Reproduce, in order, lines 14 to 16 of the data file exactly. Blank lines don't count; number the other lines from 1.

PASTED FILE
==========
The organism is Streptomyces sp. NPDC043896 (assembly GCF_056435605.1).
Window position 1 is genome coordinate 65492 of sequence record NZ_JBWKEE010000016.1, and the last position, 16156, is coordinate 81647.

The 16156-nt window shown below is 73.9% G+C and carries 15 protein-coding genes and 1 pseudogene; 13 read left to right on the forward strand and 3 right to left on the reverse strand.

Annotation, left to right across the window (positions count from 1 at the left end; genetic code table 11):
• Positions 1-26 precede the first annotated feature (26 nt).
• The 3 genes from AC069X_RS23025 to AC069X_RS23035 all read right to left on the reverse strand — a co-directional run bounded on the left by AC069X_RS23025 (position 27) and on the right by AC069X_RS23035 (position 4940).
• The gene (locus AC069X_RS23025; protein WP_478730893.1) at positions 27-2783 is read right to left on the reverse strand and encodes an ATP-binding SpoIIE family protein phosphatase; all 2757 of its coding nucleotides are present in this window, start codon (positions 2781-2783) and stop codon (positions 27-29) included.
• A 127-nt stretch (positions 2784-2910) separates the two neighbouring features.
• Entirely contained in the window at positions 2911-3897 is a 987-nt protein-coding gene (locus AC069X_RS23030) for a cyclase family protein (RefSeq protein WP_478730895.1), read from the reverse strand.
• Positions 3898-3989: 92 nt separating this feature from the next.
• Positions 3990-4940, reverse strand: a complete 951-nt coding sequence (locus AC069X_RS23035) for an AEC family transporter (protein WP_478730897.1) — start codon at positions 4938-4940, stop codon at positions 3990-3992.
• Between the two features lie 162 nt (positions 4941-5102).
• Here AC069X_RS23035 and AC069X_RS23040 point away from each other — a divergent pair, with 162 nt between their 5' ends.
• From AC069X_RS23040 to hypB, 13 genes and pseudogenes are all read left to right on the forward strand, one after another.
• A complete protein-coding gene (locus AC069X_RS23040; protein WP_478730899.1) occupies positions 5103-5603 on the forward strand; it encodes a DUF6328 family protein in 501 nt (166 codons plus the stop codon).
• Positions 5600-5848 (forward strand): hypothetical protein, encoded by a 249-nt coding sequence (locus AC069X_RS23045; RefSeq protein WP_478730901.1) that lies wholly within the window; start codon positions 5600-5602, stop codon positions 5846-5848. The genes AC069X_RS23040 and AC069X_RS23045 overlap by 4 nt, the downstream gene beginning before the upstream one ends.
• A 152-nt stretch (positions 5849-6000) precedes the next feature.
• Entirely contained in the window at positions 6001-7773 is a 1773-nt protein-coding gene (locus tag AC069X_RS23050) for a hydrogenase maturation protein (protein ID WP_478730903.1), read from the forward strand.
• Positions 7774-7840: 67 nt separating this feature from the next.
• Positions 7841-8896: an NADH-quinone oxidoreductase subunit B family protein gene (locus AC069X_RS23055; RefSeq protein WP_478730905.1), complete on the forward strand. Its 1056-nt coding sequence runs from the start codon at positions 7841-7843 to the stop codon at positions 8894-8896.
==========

• From AC069X_RS23040 to hypB, 13 genes and pseudogenes are all read left to right on the forward strand, one after another.
• A complete protein-coding gene (locus AC069X_RS23040; protein WP_478730899.1) occupies positions 5103-5603 on the forward strand; it encodes a DUF6328 family protein in 501 nt (166 codons plus the stop codon).
• Positions 5600-5848 (forward strand): hypothetical protein, encoded by a 249-nt coding sequence (locus AC069X_RS23045; RefSeq protein WP_478730901.1) that lies wholly within the window; start codon positions 5600-5602, stop codon positions 5846-5848. The genes AC069X_RS23040 and AC069X_RS23045 overlap by 4 nt, the downstream gene beginning before the upstream one ends.